Politeness in contemporary Chinese: a postmodernist analysis of generational variation in the use of compliments and compliment responses
thesisposted on 13.03.2012, 11:25 by Yun He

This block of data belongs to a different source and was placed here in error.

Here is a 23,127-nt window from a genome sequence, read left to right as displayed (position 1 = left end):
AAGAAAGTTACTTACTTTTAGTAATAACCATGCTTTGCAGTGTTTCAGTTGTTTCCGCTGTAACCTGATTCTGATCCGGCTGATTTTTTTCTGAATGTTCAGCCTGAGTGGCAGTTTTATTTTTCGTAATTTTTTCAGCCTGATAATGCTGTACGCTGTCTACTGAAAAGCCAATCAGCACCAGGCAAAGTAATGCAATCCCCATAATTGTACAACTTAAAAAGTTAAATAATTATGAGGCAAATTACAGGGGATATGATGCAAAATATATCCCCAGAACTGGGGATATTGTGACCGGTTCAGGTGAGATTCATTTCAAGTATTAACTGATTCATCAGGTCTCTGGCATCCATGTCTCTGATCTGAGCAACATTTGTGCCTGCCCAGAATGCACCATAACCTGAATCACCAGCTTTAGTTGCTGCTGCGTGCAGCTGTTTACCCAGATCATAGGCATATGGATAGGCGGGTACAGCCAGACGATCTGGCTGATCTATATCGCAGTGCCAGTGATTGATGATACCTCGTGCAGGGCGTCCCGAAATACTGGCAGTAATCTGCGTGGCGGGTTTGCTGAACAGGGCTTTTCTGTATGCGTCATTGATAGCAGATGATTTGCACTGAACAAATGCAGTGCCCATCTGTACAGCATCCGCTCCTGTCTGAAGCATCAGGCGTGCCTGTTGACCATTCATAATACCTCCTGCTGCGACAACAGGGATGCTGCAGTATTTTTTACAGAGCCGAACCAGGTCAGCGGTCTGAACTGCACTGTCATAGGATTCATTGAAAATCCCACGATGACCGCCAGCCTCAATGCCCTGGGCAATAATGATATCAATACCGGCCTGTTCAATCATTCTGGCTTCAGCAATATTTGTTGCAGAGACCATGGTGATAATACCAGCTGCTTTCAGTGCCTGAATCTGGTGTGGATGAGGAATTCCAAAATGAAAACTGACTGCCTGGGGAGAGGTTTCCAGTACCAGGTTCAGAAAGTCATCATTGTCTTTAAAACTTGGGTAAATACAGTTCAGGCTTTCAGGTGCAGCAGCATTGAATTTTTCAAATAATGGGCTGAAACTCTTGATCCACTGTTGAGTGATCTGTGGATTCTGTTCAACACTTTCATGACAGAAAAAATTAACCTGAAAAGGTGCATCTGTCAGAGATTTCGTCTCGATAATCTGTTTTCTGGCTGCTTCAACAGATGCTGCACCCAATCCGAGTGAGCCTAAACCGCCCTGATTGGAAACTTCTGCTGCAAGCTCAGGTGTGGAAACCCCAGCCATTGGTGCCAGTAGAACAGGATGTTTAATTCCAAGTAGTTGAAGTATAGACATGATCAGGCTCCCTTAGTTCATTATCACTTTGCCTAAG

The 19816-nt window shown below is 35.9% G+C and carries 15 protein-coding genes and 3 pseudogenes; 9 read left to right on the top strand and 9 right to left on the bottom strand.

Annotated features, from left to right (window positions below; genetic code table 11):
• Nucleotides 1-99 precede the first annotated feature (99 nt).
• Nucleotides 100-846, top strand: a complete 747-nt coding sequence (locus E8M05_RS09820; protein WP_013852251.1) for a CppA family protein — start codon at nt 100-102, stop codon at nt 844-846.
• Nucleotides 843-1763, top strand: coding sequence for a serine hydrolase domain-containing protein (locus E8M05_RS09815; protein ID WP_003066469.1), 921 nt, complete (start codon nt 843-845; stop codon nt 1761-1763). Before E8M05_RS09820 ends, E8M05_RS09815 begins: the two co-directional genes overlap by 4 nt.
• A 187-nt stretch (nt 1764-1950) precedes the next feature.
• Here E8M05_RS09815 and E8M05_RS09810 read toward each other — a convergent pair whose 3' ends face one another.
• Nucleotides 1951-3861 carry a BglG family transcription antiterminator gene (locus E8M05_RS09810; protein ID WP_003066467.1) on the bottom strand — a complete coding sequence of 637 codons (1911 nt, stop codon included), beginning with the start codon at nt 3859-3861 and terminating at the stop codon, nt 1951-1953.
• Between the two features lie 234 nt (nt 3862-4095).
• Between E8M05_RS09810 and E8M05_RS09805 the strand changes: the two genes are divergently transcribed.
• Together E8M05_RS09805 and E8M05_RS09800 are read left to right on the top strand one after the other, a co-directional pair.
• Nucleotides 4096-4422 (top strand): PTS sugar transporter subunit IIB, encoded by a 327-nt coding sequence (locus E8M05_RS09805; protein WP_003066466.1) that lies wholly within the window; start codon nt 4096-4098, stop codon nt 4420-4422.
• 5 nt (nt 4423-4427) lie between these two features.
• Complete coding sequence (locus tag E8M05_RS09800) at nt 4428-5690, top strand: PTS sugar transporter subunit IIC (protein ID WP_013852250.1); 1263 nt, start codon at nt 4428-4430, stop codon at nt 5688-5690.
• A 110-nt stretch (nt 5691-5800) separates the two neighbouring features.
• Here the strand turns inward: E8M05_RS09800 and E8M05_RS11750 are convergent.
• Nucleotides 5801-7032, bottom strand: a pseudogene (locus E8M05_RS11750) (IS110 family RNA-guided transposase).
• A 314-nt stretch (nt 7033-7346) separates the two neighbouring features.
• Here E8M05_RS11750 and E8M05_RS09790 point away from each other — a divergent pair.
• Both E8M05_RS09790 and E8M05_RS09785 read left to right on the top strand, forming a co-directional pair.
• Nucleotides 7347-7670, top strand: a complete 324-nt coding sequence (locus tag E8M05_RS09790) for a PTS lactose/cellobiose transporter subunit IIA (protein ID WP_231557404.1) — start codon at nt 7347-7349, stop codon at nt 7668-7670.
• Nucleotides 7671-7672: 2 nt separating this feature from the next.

There is some evidence from scholarship that politeness norms in China are diversified. I maintain that a study aiming to provide systematic evidence of this would require an approach to politeness phenomena that is able to address such diversity. Drawing upon the insights of recent scholarship on the distinction between the modernist and postmodernist approaches to politeness, I survey relevant literature. I show that many current works on politeness argue that the modernist approach (Lakoff 1973/1975, Brown and Levinson 1987, Leech 1983) generally tends to assume that society is relatively homogeneous with regard to politeness norms. By contrast, I demonstrate that the postmodernist approach to politeness (e.g. Eelen 2001, Mills 2003, Watts 2003) foregrounds the heterogeneity of society and the rich variability of politeness norms within a given culture. I argue that, by using a postmodernist approach to politeness, it is possible to show evidence of differences between groups of the Chinese in their politeness behaviour and the informing norms of politeness. I then explore this issue in depth by focusing on compliments and compliment responses (CRs). I show that studies on these speech acts in Chinese have to date tended to adopt a modernist approach to politeness and often assume a compliment and a CR to be easily identifiable. Moreover, I show that they do not address the heterogeneity of Chinese society and generally assume interactants to be homogeneous in terms of politeness norms that inform compliment and CR behaviours. On this basis, I raise the questions as to whether, by adopting a postmodernist rather than modernist approach, there is empirical evidence that politeness norms informing compliments and CRs vary among the Chinese, and whether these norms correlate with generation. v To this end, by audio-recording both spontaneous naturally occurring conversations and follow-up interviews, I construct a corpus of compliments and CRs generated by two generations of the Chinese brought up before and after the launch of China’s reform. Quantitative and qualitative analyses of these data show that there is variation in compliment and CR behaviours in Chinese and the informing politeness norms. Furthermore, the result shows that this variation is correlated with generation. I then show how, by using a research methodology which emphasizes the interactants’ perceptions obtained through follow-up interviews, my study brings to light problems with previous studies on compliments and CRs which hitherto are not addressed. By showing evidence that compliments and CRs are not as easy to identify as many previous researchers have indicated. I argue that my emic approach to data analysis provides a useful perspective on the complexity of intention in studies on speech acts and perhaps beyond. My study, therefore, makes an interesting contribution to the debate over this notion central to politeness research. Moreover, I argue my methodology which is able to categorize and analyze data according to participants’ self-reported perceptions allows me to draw out differences in the two generations’ compliment and CR behaviours and the informing politeness norms.
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